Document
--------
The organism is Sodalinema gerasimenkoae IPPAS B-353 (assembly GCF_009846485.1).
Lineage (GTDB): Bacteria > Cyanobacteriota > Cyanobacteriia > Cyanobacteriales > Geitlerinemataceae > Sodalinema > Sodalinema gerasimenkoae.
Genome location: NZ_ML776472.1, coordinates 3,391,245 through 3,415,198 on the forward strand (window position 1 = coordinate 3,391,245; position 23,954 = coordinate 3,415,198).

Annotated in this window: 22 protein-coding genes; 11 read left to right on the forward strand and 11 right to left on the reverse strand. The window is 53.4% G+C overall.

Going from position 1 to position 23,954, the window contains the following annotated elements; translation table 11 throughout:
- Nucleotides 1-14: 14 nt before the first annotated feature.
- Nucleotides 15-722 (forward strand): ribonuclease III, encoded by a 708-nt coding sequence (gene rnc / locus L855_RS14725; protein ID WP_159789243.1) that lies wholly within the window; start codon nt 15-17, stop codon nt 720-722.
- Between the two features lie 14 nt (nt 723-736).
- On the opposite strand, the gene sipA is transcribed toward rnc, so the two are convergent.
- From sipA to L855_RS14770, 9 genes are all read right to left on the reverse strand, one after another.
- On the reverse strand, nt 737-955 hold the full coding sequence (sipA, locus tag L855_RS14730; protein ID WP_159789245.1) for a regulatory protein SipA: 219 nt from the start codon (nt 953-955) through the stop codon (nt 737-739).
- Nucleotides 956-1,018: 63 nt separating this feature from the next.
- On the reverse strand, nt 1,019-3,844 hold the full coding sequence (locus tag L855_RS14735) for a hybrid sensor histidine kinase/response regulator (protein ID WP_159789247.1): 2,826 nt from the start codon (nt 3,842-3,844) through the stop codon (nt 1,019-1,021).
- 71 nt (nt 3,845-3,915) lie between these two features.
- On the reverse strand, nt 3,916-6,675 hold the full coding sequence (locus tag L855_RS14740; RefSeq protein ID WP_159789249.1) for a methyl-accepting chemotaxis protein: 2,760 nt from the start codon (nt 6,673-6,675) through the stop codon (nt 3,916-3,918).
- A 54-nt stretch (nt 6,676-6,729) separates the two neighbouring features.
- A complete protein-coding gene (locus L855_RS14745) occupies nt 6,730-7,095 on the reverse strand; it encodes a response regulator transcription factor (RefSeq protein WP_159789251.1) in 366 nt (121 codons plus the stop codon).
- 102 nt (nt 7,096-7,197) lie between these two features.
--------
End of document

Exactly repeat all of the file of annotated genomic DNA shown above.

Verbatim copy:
The organism is Sodalinema gerasimenkoae IPPAS B-353 (assembly GCF_009846485.1).
Lineage (GTDB): Bacteria > Cyanobacteriota > Cyanobacteriia > Cyanobacteriales > Geitlerinemataceae > Sodalinema > Sodalinema gerasimenkoae.
Genome location: NZ_ML776472.1, coordinates 3,391,245 through 3,415,198 on the forward strand (window position 1 = coordinate 3,391,245; position 23,954 = coordinate 3,415,198).

Annotated in this window: 22 protein-coding genes; 11 read left to right on the forward strand and 11 right to left on the reverse strand. The window is 53.4% G+C overall.

Going from position 1 to position 23,954, the window contains the following annotated elements; translation table 11 throughout:
- Nucleotides 1-14: 14 nt before the first annotated feature.
- Nucleotides 15-722 (forward strand): ribonuclease III, encoded by a 708-nt coding sequence (gene rnc / locus L855_RS14725; protein ID WP_159789243.1) that lies wholly within the window; start codon nt 15-17, stop codon nt 720-722.
- Between the two features lie 14 nt (nt 723-736).
- On the opposite strand, the gene sipA is transcribed toward rnc, so the two are convergent.
- From sipA to L855_RS14770, 9 genes are all read right to left on the reverse strand, one after another.
- On the reverse strand, nt 737-955 hold the full coding sequence (sipA, locus tag L855_RS14730; protein ID WP_159789245.1) for a regulatory protein SipA: 219 nt from the start codon (nt 953-955) through the stop codon (nt 737-739).
- Nucleotides 956-1,018: 63 nt separating this feature from the next.
- On the reverse strand, nt 1,019-3,844 hold the full coding sequence (locus tag L855_RS14735) for a hybrid sensor histidine kinase/response regulator (protein ID WP_159789247.1): 2,826 nt from the start codon (nt 3,842-3,844) through the stop codon (nt 1,019-1,021).
- 71 nt (nt 3,845-3,915) lie between these two features.
- On the reverse strand, nt 3,916-6,675 hold the full coding sequence (locus tag L855_RS14740; RefSeq protein ID WP_159789249.1) for a methyl-accepting chemotaxis protein: 2,760 nt from the start codon (nt 6,673-6,675) through the stop codon (nt 3,916-3,918).
- A 54-nt stretch (nt 6,676-6,729) separates the two neighbouring features.
- A complete protein-coding gene (locus L855_RS14745) occupies nt 6,730-7,095 on the reverse strand; it encodes a response regulator transcription factor (RefSeq protein WP_159789251.1) in 366 nt (121 codons plus the stop codon).
- 102 nt (nt 7,096-7,197) lie between these two features.